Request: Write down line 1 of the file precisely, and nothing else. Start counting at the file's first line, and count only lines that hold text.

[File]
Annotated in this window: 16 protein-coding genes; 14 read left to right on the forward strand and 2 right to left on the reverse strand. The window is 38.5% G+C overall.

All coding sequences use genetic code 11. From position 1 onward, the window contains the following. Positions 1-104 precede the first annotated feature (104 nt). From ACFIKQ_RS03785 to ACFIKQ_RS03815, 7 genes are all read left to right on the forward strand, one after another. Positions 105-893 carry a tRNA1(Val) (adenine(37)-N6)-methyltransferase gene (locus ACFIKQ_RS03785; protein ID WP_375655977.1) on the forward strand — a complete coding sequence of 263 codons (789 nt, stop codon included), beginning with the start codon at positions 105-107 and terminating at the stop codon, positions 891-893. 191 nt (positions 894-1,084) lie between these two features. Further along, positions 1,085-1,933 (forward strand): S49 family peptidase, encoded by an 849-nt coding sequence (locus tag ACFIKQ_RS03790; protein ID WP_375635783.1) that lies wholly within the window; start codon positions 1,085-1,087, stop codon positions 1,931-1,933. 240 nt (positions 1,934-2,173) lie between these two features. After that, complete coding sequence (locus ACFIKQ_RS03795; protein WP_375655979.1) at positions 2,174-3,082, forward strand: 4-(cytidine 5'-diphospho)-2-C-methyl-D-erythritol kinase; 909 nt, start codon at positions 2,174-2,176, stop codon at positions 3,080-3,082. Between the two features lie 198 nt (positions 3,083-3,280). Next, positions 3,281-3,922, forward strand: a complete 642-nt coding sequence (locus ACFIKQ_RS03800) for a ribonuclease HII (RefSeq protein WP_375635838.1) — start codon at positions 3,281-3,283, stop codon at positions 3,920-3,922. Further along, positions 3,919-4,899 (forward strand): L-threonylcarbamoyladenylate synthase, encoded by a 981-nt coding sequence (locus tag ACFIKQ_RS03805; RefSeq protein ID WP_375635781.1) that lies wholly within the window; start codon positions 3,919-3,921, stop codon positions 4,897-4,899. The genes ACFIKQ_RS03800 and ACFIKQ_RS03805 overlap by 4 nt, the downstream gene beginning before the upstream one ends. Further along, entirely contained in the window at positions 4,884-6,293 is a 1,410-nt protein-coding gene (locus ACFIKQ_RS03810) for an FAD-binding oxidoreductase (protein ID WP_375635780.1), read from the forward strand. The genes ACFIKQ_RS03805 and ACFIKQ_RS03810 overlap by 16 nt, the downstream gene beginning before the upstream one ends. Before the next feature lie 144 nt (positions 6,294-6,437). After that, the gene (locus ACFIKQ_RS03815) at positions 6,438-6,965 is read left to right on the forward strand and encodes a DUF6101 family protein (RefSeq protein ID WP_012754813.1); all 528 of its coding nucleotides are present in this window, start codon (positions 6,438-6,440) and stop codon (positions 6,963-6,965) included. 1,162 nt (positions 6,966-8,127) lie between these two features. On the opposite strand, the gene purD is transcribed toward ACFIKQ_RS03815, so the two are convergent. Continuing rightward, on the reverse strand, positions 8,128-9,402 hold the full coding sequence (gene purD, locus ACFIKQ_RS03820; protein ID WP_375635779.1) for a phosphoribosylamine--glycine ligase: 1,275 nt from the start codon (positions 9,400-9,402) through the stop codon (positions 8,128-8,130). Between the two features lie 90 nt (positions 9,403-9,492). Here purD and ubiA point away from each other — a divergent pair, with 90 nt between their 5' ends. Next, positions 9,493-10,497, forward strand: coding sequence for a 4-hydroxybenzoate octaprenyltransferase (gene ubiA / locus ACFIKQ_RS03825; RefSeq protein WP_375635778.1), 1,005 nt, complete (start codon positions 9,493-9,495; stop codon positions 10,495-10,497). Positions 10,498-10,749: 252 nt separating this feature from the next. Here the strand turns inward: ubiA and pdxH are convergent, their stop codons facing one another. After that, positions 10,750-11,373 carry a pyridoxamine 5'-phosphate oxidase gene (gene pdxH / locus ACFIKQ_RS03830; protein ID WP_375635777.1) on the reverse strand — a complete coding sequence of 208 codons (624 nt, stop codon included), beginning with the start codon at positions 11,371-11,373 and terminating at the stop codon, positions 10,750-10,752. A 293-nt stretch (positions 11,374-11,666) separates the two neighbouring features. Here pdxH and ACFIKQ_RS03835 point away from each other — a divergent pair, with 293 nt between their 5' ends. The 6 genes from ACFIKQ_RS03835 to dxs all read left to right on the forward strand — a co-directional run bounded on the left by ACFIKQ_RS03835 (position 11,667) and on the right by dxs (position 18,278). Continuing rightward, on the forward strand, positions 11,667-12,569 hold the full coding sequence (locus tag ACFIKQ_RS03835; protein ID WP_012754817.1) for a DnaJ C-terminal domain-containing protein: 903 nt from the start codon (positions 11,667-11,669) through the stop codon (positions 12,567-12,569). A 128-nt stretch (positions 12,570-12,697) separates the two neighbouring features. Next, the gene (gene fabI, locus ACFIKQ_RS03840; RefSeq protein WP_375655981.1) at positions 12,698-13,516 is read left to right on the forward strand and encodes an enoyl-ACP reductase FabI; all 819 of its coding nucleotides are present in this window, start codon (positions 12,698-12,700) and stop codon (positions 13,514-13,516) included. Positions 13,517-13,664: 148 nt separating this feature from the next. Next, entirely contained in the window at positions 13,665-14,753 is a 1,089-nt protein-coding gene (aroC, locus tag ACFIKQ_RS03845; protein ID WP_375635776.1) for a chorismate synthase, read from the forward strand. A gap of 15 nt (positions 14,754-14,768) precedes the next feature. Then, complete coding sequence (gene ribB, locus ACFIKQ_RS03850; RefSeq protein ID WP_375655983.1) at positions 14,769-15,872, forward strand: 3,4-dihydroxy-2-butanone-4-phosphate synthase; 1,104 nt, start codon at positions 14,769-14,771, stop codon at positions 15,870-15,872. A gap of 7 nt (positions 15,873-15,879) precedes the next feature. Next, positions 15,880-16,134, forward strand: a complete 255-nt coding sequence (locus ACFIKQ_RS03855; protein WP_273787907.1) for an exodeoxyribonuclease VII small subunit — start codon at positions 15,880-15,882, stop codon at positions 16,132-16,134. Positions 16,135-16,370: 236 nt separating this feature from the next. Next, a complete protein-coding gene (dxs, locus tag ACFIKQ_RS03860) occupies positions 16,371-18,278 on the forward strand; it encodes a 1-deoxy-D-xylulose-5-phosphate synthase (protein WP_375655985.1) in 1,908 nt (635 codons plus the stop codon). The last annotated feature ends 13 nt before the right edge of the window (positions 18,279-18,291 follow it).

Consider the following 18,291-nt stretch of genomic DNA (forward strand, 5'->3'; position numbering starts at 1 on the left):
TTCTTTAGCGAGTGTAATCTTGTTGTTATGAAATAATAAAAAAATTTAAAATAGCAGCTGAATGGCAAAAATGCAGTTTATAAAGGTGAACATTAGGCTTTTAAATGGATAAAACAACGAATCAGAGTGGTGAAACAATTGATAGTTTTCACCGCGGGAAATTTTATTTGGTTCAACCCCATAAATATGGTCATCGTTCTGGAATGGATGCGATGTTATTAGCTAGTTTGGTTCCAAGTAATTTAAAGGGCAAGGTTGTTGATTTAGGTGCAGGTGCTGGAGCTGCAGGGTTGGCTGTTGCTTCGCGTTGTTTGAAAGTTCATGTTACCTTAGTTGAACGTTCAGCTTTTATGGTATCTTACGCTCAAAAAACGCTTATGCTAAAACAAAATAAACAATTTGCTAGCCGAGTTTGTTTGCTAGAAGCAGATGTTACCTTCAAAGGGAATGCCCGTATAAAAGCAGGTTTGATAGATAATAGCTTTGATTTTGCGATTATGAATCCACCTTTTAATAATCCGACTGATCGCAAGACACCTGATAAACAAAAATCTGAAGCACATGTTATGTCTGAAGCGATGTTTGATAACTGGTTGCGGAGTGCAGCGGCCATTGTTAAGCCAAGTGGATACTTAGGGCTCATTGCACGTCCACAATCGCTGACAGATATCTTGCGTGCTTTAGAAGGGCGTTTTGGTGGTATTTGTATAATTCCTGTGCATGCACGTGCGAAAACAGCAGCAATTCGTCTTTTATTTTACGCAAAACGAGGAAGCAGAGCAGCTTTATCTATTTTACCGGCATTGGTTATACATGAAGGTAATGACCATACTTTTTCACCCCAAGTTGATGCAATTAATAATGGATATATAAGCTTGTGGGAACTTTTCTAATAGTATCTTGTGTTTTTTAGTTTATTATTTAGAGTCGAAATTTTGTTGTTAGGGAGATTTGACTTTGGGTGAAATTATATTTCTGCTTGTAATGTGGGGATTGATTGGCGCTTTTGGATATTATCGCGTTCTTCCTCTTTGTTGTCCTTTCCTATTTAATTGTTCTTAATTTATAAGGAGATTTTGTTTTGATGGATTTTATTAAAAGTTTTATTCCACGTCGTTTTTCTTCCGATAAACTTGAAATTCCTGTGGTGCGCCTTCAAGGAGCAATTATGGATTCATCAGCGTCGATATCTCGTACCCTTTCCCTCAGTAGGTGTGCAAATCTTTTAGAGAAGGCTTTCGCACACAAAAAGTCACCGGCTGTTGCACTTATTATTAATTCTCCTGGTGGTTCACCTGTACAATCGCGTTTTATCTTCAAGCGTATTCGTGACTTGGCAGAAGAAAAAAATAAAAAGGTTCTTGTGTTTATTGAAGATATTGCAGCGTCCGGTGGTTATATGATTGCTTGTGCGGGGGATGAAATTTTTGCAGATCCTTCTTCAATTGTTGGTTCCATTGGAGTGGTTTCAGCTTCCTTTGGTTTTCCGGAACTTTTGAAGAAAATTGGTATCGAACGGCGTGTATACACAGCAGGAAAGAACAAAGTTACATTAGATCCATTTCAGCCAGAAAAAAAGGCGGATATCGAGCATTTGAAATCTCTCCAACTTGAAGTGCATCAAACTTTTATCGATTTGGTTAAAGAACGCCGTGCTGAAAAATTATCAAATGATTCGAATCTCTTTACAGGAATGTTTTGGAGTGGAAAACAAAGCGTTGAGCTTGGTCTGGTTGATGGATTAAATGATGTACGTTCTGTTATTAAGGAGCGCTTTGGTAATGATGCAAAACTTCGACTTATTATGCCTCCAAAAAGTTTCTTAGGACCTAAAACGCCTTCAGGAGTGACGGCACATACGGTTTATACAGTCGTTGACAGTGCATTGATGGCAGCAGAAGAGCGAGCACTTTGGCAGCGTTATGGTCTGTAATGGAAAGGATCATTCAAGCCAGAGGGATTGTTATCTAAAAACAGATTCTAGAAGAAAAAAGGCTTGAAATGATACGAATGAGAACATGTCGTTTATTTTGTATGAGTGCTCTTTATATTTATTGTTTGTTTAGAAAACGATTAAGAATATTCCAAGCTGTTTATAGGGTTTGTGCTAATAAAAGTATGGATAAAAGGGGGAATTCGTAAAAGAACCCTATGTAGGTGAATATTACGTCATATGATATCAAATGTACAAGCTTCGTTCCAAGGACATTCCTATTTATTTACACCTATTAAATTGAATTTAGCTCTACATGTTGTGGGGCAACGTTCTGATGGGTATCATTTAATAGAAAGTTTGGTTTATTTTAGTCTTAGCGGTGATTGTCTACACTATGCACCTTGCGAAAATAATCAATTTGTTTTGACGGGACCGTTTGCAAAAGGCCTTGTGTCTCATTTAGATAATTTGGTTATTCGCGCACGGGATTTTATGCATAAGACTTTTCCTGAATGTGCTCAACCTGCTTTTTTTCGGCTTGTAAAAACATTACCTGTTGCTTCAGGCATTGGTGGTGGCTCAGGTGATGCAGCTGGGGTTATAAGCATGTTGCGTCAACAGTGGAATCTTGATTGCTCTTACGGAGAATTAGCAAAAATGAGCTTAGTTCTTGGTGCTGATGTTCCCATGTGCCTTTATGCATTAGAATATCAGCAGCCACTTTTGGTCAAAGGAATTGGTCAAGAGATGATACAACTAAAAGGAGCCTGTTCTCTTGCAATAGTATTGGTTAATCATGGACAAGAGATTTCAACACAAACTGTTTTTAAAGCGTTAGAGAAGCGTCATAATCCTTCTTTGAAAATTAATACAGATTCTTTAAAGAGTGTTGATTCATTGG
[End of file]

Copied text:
Annotated in this window: 16 protein-coding genes; 14 read left to right on the forward strand and 2 right to left on the reverse strand. The window is 38.5% G+C overall.